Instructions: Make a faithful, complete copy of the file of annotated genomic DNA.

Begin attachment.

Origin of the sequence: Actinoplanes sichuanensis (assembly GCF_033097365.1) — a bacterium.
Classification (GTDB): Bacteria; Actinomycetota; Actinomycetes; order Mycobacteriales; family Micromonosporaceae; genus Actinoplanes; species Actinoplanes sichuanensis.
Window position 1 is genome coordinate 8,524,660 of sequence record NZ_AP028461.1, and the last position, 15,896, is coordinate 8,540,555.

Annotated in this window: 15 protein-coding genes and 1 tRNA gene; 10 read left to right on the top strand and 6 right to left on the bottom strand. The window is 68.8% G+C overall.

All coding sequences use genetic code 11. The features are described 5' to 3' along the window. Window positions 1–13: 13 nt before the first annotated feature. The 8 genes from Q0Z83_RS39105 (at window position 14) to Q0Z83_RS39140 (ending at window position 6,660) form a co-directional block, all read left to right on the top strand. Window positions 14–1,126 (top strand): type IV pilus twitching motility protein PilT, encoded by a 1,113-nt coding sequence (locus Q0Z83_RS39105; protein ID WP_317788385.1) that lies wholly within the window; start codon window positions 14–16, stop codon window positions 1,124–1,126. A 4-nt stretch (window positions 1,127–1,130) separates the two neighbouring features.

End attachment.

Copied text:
Origin of the sequence: Actinoplanes sichuanensis (assembly GCF_033097365.1) — a bacterium.
Classification (GTDB): Bacteria; Actinomycetota; Actinomycetes; order Mycobacteriales; family Micromonosporaceae; genus Actinoplanes; species Actinoplanes sichuanensis.
Window position 1 is genome coordinate 8,524,660 of sequence record NZ_AP028461.1, and the last position, 15,896, is coordinate 8,540,555.

Annotated in this window: 15 protein-coding genes and 1 tRNA gene; 10 read left to right on the top strand and 6 right to left on the bottom strand. The window is 68.8% G+C overall.

All coding sequences use genetic code 11. The features are described 5' to 3' along the window. Window positions 1–13: 13 nt before the first annotated feature. The 8 genes from Q0Z83_RS39105 (at window position 14) to Q0Z83_RS39140 (ending at window position 6,660) form a co-directional block, all read left to right on the top strand. Window positions 14–1,126 (top strand): type IV pilus twitching motility protein PilT, encoded by a 1,113-nt coding sequence (locus Q0Z83_RS39105; protein ID WP_317788385.1) that lies wholly within the window; start codon window positions 14–16, stop codon window positions 1,124–1,126. A 4-nt stretch (window positions 1,127–1,130) separates the two neighbouring features.